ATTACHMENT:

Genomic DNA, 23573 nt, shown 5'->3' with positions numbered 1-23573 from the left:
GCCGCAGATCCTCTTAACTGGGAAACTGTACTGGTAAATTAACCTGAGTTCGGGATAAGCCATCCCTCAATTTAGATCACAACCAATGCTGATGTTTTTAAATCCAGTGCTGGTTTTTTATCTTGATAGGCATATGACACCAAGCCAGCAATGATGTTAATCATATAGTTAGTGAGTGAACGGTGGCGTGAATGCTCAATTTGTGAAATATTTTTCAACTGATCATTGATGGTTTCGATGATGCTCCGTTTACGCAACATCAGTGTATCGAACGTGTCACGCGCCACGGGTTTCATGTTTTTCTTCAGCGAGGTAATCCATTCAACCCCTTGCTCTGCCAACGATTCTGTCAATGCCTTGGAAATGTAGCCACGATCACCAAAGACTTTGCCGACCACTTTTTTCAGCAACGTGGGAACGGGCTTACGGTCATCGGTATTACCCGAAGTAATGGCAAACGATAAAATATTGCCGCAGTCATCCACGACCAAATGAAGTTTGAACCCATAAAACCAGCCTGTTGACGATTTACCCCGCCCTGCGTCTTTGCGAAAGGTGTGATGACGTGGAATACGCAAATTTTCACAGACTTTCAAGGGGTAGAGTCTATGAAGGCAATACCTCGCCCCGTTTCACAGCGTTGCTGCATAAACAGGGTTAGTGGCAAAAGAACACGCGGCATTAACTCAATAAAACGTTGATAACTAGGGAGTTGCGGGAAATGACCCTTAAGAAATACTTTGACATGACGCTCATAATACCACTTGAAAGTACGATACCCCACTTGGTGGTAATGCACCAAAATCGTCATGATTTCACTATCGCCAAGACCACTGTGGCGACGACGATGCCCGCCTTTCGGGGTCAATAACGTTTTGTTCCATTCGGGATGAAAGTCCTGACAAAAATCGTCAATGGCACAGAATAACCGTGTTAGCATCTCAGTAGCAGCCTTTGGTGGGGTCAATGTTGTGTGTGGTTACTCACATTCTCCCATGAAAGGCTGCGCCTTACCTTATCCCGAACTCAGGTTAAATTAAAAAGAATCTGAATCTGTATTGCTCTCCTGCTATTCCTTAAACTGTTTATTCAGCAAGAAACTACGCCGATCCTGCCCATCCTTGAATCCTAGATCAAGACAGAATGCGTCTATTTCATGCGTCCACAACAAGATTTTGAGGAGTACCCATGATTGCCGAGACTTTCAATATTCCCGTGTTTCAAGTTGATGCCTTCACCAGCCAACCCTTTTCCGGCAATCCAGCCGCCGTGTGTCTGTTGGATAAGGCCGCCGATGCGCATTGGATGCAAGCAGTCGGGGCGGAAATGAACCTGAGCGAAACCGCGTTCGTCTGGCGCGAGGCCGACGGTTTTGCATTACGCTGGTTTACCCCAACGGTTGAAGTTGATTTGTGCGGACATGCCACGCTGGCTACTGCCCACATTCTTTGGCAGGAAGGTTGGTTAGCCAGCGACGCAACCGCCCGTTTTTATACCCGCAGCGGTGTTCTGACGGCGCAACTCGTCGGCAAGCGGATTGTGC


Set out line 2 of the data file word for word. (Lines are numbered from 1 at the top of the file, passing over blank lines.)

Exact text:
GCCGCAGATCCTCTTAACTGGGAAACTGTACTGGTAAATTAACCTGAGTTCGGGATAAGCCATCCCTCAATTTAGATCACAACCAATGCTGATGTTTTTAAATCCAGTGCTGGTTTTTTATCTTGATAGGCATATGACACCAAGCCAGCAATGATGTTAATCATATAGTTAGTGAGTGAACGGTGGCGTGAATGCTCAATTTGTGAAATATTTTTCAACTGATCATTGATGGTTTCGATGATGCTCCGTTTACGCAACATCAGTGTATCGAACGTGTCACGCGCCACGGGTTTCATGTTTTTCTTCAGCGAGGTAATCCATTCAACCCCTTGCTCTGCCAACGATTCTGTCAATGCCTTGGAAATGTAGCCACGATCACCAAAGACTTTGCCGACCACTTTTTTCAGCAACGTGGGAACGGGCTTACGGTCATCGGTATTACCCGAAGTAATGGCAAACGATAAAATATTGCCGCAGTCATCCACGACCAAATGAAGTTTGAACCCATAAAACCAGCCTGTTGACGATTTACCCCGCCCTGCGTCTTTGCGAAAGGTGTGATGACGTGGAATACGCAAATTTTCACAGACTTTCAAGGGGTAGAGTCTATGAAGGCAATACCTCGCCCCGTTTCACAGCGTTGCTGCATAAACAGGGTTAGTGGCAAAAGAACACGCGGCATTAACTCAATAAAACGTTGATAACTAGGGAGTTGCGGGAAATGACCCTTAAGAAATACTTTGACATGACGCTCATAATACCACTTGAAAGTACGATACCCCACTTGGTGGTAATGCACCAAAATCGTCATGATTTCACTATCGCCAAGACCACTGTGGCGACGACGATGCCCGCCTTTCGGGGTCAATAACGTTTTGTTCCATTCGGGATGAAAGTCCTGACAAAAATCGTCAATGGCACAGAATAACCGTGTTAGCATCTCAGTAGCAGCCTTTGGTGGGGTCAATGTTGTGTGTGGTTACTCACATTCTCCCATGAAAGGCTGCGCCTTACCTTATCCCGAACTCAGGTTAAATTAAAAAGAATCTGAATCTGTATTGCTCTCCTGCTATTCCTTAAACTGTTTATTCAGCAAGAAACTACGCCGATCCTGCCCATCCTTGAATCCTAGATCAAGACAGAATGCGTCTATTTCATGCGTCCACAACAAGATTTTGAGGAGTACCCATGATTGCCGAGACTTTCAATATTCCCGTGTTTCAAGTTGATGCCTTCACCAGCCAACCCTTTTCCGGCAATCCAGCCGCCGTGTGTCTGTTGGATAAGGCCGCCGATGCGCATTGGATGCAAGCAGTCGGGGCGGAAATGAACCTGAGCGAAACCGCGTTCGTCTGGCGCGAGGCCGACGGTTTTGCATTACGCTGGTTTACCCCAACGGTTGAAGTTGATTTGTGCGGACATGCCACGCTGGCTACTGCCCACATTCTTTGGCAGGAAGGTTGGTTAGCCAGCGACGCAACCGCCCGTTTTTATACCCGCAGCGGTGTTCTGACGGCGCAACTCGTCGGCAAGCGGATTGTGC